The Prieuré in Winter

Gurdjieff International Review

Some Memories of the Prieuré

by Dr. Mary C. Bell

[First published here, this invaluable first hand sketch of life at the Prieuré in 1923 by Dr. Mary C. Bell was written in September of 1949 and gives a warm, lively glimpse of the way Gurdjieff guided his pupils.]

Hôtel Réna, Paris, September 1949

My readers I hope will not expect from me anything profound and indeed, I shall try only to paint lightly some of the happenings in our life at Le Prieuré in 1923. The story, though, really begins on Christmas Day, 1922, when I went over for a week.

Picture to yourselves a long, gaily decorated table, with a bottle of wine in front of each guest—Mr. G. is seated in the middle of one side of the table, with his Mother and family round him.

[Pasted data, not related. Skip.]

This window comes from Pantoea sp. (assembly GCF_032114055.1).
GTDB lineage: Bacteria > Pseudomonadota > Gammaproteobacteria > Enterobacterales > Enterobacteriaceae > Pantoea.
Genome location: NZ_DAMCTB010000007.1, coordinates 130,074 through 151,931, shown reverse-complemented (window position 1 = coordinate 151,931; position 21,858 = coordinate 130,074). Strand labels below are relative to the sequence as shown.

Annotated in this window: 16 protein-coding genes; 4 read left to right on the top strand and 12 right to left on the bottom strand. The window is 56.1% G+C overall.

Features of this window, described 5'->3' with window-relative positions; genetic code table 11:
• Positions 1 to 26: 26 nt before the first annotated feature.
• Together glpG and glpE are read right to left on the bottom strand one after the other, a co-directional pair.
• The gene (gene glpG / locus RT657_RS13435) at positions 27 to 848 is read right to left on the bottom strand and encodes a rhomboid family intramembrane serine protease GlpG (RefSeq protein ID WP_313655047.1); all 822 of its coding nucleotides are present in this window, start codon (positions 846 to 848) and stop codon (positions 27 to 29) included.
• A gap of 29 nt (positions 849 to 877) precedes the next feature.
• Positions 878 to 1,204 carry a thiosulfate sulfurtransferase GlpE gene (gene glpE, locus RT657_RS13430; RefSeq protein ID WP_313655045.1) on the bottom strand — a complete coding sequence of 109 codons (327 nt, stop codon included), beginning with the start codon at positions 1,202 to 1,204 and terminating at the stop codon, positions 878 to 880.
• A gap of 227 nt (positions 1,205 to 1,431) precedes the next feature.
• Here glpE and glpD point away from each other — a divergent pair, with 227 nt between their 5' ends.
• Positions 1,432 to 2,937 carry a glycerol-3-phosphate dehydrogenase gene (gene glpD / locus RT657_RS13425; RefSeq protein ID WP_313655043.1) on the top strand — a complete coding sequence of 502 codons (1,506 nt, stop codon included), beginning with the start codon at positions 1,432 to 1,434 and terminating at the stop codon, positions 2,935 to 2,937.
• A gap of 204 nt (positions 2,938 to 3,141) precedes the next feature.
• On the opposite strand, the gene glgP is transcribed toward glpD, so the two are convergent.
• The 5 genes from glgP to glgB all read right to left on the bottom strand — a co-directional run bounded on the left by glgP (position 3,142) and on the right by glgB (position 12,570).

The guests are mainly Russian refugees and English. The meal begins with vodka and sardines, and some care is needed to avoid catching the eye of any Russian—for if you meet Mr. So and So's eye, he will promptly rise in his seat and toast you: and courtesy demands that at each toast you empty your glass.

It gave the Russians great amusement to try and make the English drunk. The food consisted of Russian dishes—but Mr. G. had told four of the English, under the guidance of Lady Rothermere, to make a Christmas pudding. The materials were there in abundance: but how to cook it? The array of copper saucepans that decorated the kitchen did not meet with their approval, and faute de mieux, they cooked the pudding in copper.

After the meal, Mr. Page, a sedate, awkwardly moving city man gave us, involuntarily, a marvelous exhibition of coordinated muscular movements. Having honourably drunk his bottle of wine, he threw his handkerchief on to the floor, placed the empty bottle upright on his head, and, without mishap, picked up the handkerchief in his teeth.